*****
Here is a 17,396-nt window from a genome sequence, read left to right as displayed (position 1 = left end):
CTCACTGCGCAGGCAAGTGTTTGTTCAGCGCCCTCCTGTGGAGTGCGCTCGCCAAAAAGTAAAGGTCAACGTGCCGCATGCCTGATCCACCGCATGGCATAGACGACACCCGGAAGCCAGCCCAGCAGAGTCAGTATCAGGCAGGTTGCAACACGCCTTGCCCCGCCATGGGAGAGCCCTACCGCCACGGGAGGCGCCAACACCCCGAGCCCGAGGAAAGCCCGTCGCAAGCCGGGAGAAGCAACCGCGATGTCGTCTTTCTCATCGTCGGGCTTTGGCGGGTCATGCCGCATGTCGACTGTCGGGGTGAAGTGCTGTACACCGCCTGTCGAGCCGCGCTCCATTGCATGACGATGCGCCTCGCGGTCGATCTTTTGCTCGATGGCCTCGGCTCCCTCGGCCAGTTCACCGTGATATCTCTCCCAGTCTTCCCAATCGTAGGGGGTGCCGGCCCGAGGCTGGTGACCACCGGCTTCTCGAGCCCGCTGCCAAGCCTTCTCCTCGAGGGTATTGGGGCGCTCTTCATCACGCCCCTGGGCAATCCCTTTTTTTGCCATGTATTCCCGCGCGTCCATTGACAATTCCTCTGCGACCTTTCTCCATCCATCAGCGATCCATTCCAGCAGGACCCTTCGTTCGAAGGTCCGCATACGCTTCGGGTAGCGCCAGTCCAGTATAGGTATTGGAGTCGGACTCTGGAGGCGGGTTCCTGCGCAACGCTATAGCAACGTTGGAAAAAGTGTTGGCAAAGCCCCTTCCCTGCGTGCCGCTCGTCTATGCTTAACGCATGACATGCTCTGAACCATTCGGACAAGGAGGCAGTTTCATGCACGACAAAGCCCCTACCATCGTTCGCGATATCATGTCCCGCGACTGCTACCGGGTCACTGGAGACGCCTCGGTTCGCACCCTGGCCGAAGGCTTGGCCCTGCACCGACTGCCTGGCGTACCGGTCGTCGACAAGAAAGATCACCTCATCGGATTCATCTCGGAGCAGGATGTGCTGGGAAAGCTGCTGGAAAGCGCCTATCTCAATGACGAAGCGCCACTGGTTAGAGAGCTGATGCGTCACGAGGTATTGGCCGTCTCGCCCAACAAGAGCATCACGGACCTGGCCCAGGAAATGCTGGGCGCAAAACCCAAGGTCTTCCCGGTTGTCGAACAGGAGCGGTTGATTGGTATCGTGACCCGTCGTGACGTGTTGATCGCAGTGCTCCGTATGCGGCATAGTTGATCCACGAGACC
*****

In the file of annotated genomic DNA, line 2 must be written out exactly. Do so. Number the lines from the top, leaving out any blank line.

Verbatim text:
CTCACTGCGCAGGCAAGTGTTTGTTCAGCGCCCTCCTGTGGAGTGCGCTCGCCAAAAAGTAAAGGTCAACGTGCCGCATGCCTGATCCACCGCATGGCATAGACGACACCCGGAAGCCAGCCCAGCAGAGTCAGTATCAGGCAGGTTGCAACACGCCTTGCCCCGCCATGGGAGAGCCCTACCGCCACGGGAGGCGCCAACACCCCGAGCCCGAGGAAAGCCCGTCGCAAGCCGGGAGAAGCAACCGCGATGTCGTCTTTCTCATCGTCGGGCTTTGGCGGGTCATGCCGCATGTCGACTGTCGGGGTGAAGTGCTGTACACCGCCTGTCGAGCCGCGCTCCATTGCATGACGATGCGCCTCGCGGTCGATCTTTTGCTCGATGGCCTCGGCTCCCTCGGCCAGTTCACCGTGATATCTCTCCCAGTCTTCCCAATCGTAGGGGGTGCCGGCCCGAGGCTGGTGACCACCGGCTTCTCGAGCCCGCTGCCAAGCCTTCTCCTCGAGGGTATTGGGGCGCTCTTCATCACGCCCCTGGGCAATCCCTTTTTTTGCCATGTATTCCCGCGCGTCCATTGACAATTCCTCTGCGACCTTTCTCCATCCATCAGCGATCCATTCCAGCAGGACCCTTCGTTCGAAGGTCCGCATACGCTTCGGGTAGCGCCAGTCCAGTATAGGTATTGGAGTCGGACTCTGGAGGCGGGTTCCTGCGCAACGCTATAGCAACGTTGGAAAAAGTGTTGGCAAAGCCCCTTCCCTGCGTGCCGCTCGTCTATGCTTAACGCATGACATGCTCTGAACCATTCGGACAAGGAGGCAGTTTCATGCACGACAAAGCCCCTACCATCGTTCGCGATATCATGTCCCGCGACTGCTACCGGGTCACTGGAGACGCCTCGGTTCGCACCCTGGCCGAAGGCTTGGCCCTGCACCGACTGCCTGGCGTACCGGTCGTCGACAAGAAAGATCACCTCATCGGATTCATCTCGGAGCAGGATGTGCTGGGAAAGCTGCTGGAAAGCGCCTATCTCAATGACGAAGCGCCACTGGTTAGAGAGCTGATGCGTCACGAGGTATTGGCCGTCTCGCCCAACAAGAGCATCACGGACCTGGCCCAGGAAATGCTGGGCGCAAAACCCAAGGTCTTCCCGGTTGTCGAACAGGAGCGGTTGATTGGTATCGTGACCCGTCGTGACGTGTTGATCGCAGTGCTCCGTATGCGGCATAGTTGATCCACGAGACC